What happened to abuse files?

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WERE FILES stolen to prevent the Rotherham sex grooming scandal, and the abuse of at least 1,400 young girls by predominantly Asian gangs, from being properly investigated? In an extraordinary twist, Parliament’s Home Affairs Select Committee cannot rule out this possibility following its inquisition of leading council officials as well as past and present chief constables.

Though today’s report could not be more damning of Rotherham Council and South Yorkshire Police, its tone is not unexpected – MPs were withering as they accused of providing totally unconvincing evidence. The county’s now ex-chief commissioner Shaun Wright was even accused of being “a charlatan” and “in love with his salary”.

Yet the questions persist as Simon Bailey, the national lead police officer for child abuse, warns that Rotherham is just the tip of an iceberg and that tens of thousands of youngsters are being exploited each year.

How can those public servants who betrayed so many vulnerable children be “held to account” when most of the key protagonists have already resigned or are in the process of stepping down?

It would be the final 
insult if the individuals concerned were allowed to walk into new jobs in the public sector while so many victims are still seeking the truth.

This critical issue of accountability within a public sector that does have a reputation for over-promoting weak officials is just as important as the introduction of a new law that will enable crime commissioners to be held to account – and sacked if necessary – if their conduct falls below acceptable standards.

Yet, while this is a matter for MPs, the Home Office does now need to respond urgently to the “compelling evidence” that Rotherham Council and South Yorkshire Police “ignored numerous, credible warnings about the scale of child sexual exploitation” and “whether documentary evidence was stolen to suppress it”. Committee chairman Keith Vaz is right – the sheer number of files which cannot be located does risk giving “rise to public suspicion of a deliberate cover-up”.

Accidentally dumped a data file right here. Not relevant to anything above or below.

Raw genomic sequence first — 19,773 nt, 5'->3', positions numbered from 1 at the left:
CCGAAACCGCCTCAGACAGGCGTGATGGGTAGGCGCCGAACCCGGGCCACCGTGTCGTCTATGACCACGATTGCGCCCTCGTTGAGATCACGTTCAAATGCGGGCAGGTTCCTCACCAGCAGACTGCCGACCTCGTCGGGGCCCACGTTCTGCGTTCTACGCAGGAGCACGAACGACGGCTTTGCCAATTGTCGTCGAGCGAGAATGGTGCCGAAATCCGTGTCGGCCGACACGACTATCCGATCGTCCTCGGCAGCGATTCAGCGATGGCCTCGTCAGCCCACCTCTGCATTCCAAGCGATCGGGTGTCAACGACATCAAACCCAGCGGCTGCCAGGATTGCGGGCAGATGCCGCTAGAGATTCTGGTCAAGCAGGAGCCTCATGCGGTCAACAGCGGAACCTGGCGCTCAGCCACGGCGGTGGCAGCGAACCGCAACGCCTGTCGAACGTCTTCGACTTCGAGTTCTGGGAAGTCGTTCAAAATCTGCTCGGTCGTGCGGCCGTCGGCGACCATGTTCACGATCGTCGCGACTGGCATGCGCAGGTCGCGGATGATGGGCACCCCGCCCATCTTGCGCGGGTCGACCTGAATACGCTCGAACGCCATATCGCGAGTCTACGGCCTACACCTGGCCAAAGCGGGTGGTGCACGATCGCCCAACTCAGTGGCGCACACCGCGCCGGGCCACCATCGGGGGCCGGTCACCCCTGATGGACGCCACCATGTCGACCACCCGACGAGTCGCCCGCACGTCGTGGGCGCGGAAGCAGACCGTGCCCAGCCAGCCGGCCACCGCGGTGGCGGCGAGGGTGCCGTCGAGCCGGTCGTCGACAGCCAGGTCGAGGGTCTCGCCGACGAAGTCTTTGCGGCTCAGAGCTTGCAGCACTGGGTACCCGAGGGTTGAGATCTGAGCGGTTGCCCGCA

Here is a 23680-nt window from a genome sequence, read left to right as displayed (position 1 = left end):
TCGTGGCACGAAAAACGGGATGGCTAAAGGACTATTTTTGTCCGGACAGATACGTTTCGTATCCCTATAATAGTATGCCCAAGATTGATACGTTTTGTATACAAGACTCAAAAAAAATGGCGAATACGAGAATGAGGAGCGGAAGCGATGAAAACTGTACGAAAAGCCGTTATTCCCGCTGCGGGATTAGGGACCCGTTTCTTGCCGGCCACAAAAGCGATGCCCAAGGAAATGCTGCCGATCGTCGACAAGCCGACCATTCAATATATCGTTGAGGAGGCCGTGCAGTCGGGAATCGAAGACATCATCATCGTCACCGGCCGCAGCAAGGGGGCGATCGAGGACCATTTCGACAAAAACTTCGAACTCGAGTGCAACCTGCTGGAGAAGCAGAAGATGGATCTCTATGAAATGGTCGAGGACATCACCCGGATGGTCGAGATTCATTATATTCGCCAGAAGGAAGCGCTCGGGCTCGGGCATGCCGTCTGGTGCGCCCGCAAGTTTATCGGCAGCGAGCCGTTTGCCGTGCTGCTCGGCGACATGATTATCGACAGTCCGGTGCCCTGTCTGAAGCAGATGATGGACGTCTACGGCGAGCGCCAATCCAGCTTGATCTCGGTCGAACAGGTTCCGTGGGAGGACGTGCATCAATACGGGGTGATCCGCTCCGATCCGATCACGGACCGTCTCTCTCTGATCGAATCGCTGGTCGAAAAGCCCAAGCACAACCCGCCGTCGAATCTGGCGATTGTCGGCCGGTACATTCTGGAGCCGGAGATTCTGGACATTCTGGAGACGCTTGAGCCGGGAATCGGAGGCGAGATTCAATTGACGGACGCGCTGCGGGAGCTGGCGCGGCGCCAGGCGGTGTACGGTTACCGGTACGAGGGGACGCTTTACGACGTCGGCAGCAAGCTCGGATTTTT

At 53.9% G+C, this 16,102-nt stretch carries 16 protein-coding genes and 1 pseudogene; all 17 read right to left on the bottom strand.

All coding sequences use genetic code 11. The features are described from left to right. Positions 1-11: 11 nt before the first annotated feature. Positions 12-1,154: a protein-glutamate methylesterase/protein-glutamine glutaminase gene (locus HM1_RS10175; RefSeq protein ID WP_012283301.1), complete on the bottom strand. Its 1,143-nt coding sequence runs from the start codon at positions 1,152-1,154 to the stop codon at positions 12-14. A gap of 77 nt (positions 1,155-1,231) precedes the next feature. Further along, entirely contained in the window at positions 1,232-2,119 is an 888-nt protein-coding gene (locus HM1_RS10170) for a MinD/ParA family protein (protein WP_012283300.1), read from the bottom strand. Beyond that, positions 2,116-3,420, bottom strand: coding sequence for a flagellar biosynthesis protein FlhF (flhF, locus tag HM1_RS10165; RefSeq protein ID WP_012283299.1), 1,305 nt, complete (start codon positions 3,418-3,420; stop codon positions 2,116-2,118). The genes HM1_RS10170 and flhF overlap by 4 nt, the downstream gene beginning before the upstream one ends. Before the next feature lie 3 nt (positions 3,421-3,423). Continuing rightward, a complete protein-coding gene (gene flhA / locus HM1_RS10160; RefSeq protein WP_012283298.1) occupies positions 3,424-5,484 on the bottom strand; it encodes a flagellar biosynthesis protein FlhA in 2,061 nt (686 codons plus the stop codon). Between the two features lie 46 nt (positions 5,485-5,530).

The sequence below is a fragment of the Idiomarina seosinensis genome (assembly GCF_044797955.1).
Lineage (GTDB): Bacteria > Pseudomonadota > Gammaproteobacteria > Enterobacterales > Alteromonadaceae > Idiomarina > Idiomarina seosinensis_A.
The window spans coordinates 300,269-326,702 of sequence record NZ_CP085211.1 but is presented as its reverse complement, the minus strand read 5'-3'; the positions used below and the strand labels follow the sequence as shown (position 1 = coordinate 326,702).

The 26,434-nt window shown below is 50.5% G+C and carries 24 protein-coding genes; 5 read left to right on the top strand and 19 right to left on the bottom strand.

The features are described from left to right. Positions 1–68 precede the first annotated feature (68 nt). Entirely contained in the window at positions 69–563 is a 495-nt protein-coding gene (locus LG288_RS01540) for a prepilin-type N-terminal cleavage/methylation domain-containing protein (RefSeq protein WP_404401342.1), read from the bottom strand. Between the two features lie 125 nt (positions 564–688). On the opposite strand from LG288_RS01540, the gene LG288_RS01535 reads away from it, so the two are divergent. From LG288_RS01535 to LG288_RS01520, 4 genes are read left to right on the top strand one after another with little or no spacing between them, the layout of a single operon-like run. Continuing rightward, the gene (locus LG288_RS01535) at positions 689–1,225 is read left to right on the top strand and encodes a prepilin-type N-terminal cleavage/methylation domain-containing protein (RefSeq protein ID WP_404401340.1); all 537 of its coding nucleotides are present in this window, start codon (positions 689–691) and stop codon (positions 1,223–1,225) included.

Of course, the onus is now on the Home Office to do everything within its powers to find these missing documents, but Home Secretary Theresa May should not shy away from asking an outside police force to investigate the matter if such a course of action will help bring about justice for the most important people of all – the 1,400 victims of an unforgivable scandal.

A moral obligation: Lead by example in slavery fight

ONCE AGAIN, the Archbishop of York is leading by example with his call, on Anti-Slavery Day, for the whole of Yorkshire to come together to help identify victims of human trafficking who are being exploited by modern day ‘slave drivers’.

If people do have a moral conscience, they will not wait for the Modern Slavery Bill, which returns to Parliament next week for further debate, to become law. They have an obligation, as responsible citizens, to report any suspicions to the police and the authorities, and for them to pursue allegations of abuse with the rigor that such cases merit.

More than 200 years since William Wilberforce, perhaps the greatest ever Yorkshireman, successfully led the campaign to abolish the slave trade, it is a stain on society that the exploitation of foreign nationals – and others – is still rife with countless victims suffering in silence because they’re not in a position to escape from their miserable and degrading existence.

Ghandi once said that “the true measure of any society can be found in how it treats its most vulnerable members”. As Dr John Sentamu implores with characteristic charisma, let us hope that these wise words strike a chord on this special day of compassion.

Taste of success: Buy Yorkshire wherever possible

THE enduring link between farming and food has never been stronger in Yorkshire – or more important to the future prosperity of the rural economy – ahead of this weekend’s Countryside Live celebration in Harrogate.

It follows the 2014 Taste Awards which were another resounding triumph for those local producers who are helping this region to become the food and drink capital of the United Kingdom. This is not just an aspiration; it is a tangible proposition.

Despite farmers facing many challenges, not least the collapse in milk prices, this ingenuity continues to be a recipe for success which is deserving of public support. Not only should consumers buy British – but they should also be buying Yorkshire wherever possible.

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